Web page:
Donders Institute for Brain, Cognition and Behaviour
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Thesis Defense Johannes Algermissen (Donders Series 600)

3 April 2023

Promotor: prof. dr. W.P. Medendorp
Copromotor: dr. H.E.M. den Ouden

On the Origin and Control over Pavlovian Biases in Learning and Decision Making

Many of our every-life decisions do not follow from conscious deliberation, but seemingly from a mental “auto-pilot”. For example, sitting on the couch with a bowl of chips, we often mindlessly eat too many of them. At work, when our boss scolds our office mate, we often stay silent rather than standing up for them. More generally, the mere presence of rewarding objects tends to invigorate our behavior, while the presence of threats makes us freeze and inhibit any behavior.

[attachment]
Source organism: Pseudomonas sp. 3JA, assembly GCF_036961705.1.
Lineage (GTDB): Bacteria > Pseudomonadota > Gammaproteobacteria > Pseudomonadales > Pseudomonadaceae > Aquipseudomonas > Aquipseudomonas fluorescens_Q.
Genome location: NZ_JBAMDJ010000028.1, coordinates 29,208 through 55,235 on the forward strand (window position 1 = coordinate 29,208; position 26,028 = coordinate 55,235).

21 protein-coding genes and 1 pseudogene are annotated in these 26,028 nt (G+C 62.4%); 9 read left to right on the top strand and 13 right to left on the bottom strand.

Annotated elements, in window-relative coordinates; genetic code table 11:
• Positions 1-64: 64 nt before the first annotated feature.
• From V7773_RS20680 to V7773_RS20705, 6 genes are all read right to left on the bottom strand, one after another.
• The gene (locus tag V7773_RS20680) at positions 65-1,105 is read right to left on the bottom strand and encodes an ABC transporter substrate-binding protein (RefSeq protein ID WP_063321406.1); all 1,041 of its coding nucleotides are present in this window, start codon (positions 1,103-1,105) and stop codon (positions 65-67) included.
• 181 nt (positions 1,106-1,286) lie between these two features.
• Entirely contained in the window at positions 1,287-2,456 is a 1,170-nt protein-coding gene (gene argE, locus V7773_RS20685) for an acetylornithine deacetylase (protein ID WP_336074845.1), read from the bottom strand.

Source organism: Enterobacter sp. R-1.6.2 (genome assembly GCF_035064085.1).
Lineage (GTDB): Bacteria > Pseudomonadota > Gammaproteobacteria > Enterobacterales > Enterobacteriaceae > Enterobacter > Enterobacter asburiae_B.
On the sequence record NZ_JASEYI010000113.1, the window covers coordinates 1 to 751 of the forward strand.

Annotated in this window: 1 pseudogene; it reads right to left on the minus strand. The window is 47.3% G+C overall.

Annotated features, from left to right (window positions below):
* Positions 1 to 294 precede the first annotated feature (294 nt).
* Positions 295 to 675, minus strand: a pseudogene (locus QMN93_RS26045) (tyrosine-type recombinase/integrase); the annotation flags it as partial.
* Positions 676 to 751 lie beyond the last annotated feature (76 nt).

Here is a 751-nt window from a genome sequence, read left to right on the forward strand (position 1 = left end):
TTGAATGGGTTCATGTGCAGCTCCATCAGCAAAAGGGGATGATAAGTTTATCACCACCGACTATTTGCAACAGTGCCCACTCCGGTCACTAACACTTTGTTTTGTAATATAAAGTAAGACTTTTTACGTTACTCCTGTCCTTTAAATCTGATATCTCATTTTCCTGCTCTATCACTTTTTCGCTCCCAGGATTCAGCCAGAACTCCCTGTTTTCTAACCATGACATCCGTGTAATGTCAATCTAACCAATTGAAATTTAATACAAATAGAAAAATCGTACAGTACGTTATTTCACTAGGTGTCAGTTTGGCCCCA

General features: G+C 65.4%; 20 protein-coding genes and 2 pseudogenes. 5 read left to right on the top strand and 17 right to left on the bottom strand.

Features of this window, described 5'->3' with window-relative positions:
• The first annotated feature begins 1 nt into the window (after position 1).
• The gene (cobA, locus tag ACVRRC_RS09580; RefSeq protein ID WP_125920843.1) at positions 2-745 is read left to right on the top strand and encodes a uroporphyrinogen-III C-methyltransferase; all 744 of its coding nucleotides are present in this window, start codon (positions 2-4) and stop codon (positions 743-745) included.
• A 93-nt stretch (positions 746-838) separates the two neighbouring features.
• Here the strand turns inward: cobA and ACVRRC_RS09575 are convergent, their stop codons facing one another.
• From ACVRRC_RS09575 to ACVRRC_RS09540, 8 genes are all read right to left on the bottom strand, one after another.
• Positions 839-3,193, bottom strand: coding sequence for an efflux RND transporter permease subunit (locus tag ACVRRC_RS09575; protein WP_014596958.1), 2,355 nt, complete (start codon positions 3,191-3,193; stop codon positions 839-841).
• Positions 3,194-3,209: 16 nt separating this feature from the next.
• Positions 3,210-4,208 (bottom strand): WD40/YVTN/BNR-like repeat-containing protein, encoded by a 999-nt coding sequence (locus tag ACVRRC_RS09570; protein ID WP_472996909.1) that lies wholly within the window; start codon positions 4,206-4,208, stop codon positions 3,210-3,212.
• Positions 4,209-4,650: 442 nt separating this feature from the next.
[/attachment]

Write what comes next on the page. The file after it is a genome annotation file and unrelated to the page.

These automatic action tendencies are called Pavlovian biases. They are even seen in animals and likely underlie several psychiatric disorders. However, little is known about how they arise in the brain. Neither is it clear how these biases interact with other decision-making systems, especially whether a synergy of multiple systems could improve decision-making.
In his thesis, Johannes Algermissen mapped the neural circuits that underlie these biases. Also, he found that humans are not merely passive subjects, but active users of these biases: they strategically expose themselves to reward or punishment information when they need to invigorate or inhibit behavior. In sum, his thesis sheds new light on the neural origin of Pavlovian biases and their strategic use in decision-making.